Investors may figure they don't need
and its big bandwidth business, but some analysts say a major telco might want it.
Join the discussion on the
The leading scenario is that Tulsa, Okla.-based Williams is building a coast-to-coast network along its gas pipeline rights-of-way that would fit perfectly with
entry into the long-distance space. Plus, SBC already is an investor.
"The primary reason to own Williams is that you're betting that SBC will take this company out" once it's no longer barred from long distance, says Tom Friedberg, who follows Williams for
, a Denver investment firm. (Friedberg has no rating on Williams or SBC, and his firm hasn't performed recent underwriting for either company.)
Williams says it wants to remain independent. SBC declined to comment.
A buyout would salvage what so far has looked like a poor choice for many investors.
Williams originally wanted to go public in the spring, when investors were hot for bandwidth providers. But the
Securities and Exchange Commission
and Williams went back and forth on how the company would account for leased cable that wasn't yet connected to a network.
So by the time Williams hit the public market on Oct. 1, investors were worried that there was too much bandwidth coming on the market, a sharp contrast to their beliefs back in the spring. And they had plenty of bandwidth plays in their portfolios,
Williams shares hit a high of 33 20/32 on Oct. 12, but have since retreated to their initial price, 29. Its shares were trading at 27 3/4 late Wednesday morning.
So the Williams brass went on a monthlong roadshow of sorts that included 170 meetings with institutional investors, a two-day
conference and a dinner with bankers at the "21" Club two weeks ago. Last week, CEO Howard Janzen was in New York for a round of one-on-one interviews with the financial press before capping off the week with a blowout party in Las Vegas with bankers.
The challenge for Williams is creating an identity in a marketplace of strong identities. The three big names in bandwidth already dominate their respective categories. Level 3 is synonymous with vast transcontinental capacity. Global Crossing is known for its low-cost undersea routes. And Qwest, also with capacity, has been moving toward a network services and management strategy.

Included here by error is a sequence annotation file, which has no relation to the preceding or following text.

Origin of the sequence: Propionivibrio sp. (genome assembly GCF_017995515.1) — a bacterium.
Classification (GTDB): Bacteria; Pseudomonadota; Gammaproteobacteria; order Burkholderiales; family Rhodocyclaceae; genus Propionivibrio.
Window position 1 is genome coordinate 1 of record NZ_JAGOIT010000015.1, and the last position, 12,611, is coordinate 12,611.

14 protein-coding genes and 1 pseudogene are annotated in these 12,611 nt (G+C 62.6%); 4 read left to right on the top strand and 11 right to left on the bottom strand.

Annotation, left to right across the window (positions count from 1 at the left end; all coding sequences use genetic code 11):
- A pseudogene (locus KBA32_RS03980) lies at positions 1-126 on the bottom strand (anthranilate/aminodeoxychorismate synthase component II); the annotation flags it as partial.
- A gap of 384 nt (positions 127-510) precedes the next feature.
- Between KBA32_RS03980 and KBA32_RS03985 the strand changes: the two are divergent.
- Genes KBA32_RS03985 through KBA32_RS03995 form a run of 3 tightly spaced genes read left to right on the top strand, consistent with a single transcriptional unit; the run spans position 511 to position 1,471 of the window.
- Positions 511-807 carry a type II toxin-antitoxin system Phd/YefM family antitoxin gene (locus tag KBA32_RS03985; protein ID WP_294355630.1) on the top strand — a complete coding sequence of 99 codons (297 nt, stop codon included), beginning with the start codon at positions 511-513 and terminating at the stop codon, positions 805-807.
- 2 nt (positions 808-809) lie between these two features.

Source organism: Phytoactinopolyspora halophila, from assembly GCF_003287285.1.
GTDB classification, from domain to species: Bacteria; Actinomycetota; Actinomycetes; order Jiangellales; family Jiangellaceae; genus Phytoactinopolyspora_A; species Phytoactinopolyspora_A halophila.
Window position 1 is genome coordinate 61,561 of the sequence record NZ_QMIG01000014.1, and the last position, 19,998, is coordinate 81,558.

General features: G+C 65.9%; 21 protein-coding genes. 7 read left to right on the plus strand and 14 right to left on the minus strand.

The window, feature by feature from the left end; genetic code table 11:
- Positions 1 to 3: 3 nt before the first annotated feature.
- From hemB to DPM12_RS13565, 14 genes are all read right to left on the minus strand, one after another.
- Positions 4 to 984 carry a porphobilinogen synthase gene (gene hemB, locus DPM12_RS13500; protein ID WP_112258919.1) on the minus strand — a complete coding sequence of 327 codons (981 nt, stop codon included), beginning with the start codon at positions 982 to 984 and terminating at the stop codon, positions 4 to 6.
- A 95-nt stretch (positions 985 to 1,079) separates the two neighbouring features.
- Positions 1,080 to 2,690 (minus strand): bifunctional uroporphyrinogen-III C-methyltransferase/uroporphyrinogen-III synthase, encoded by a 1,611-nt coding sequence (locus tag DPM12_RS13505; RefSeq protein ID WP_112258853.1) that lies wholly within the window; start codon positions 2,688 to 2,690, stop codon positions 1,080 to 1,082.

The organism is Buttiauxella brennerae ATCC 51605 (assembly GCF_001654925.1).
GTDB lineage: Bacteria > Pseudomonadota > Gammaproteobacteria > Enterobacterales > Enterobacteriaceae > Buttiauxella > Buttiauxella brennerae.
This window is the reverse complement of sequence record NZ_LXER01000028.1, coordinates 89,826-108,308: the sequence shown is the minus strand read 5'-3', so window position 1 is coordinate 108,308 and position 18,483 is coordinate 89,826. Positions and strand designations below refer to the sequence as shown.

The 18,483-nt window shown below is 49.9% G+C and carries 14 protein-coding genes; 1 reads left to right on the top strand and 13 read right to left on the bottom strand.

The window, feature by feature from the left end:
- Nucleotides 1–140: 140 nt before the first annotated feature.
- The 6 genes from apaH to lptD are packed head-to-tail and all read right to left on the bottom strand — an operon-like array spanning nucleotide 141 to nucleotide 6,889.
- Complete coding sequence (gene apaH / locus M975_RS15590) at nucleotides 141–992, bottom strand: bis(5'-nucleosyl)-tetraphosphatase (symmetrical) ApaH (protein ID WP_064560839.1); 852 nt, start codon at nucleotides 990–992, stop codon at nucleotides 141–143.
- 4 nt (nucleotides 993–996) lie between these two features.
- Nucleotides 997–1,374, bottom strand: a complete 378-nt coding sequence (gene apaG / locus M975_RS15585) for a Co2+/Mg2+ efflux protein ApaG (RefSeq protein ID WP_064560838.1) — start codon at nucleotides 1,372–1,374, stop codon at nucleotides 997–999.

Williams, with its 125-city, 33,000-mile fiber-optic network, is lost in the pack, somewhere between a pure wholesaler of communications capacity and an outsourcing service for application hosting and network management.
"Think about it," says one analyst who asked to remain anonymous. "If you are the corporate purchasing manager looking for a big pipe, are you going to pick the in-betweener?"
CEO Janzen says, "All the deals aren't done yet." He's working on selling contracts to a list of 30 emerging players, including an imminent deal with
, a network management and data recovery business. (Comdisco confirmed the discussions.)
Andrew Hamerling, an analyst with
Banc of America Securities
, likes Williams' carrier strategy. Hamerling points to the deals struck with two high-speed communications access providers,
, to illustrate how he expects more traffic will be driven onto Williams' network. Hamerling has a buy rating and a price target of 37 on Williams. Banc of America Securities co-managed Williams' IPO.
Still, some say Williams' best opportunity lies in selling the entire company, not entirely unfamiliar ground. In 1995, as
, the company sold its first national fiber-optic network to
, which later became
. Though cashing in its network for $2.5 billion from a telco worked once, Williams' President Frank Semple says he's not building another exit strategy.
Of course not, say analysts. And the nation's biggest local-phone company -- SBC -- is a mere friend holding the second-largest ownership stake and also just happens to be on the verge of needing a long-distance network.
Semple says there are a lot of misperceptions about SBC's 4% stake in Williams. He says SBC is only one of several key partners that include a 2% ownership interest by
and a 1% stake held by
Telefonos de Mexico
. The parent company, gas and oil pipeline operator
, controls 84% of WCG, and the remaining 7% is publicly held.
"Believe me," Semple says, "SBC has every incentive for us to be successful, load the network and provide an economical service for them as well as everyone else. Our value is not being driven exclusively by SBC, and not at all by the takeout premium."
But in Williams' case, the less Wall Street values new fiber networks, the more big telcos such as SBC are likely to move them toward the top of their shopping lists.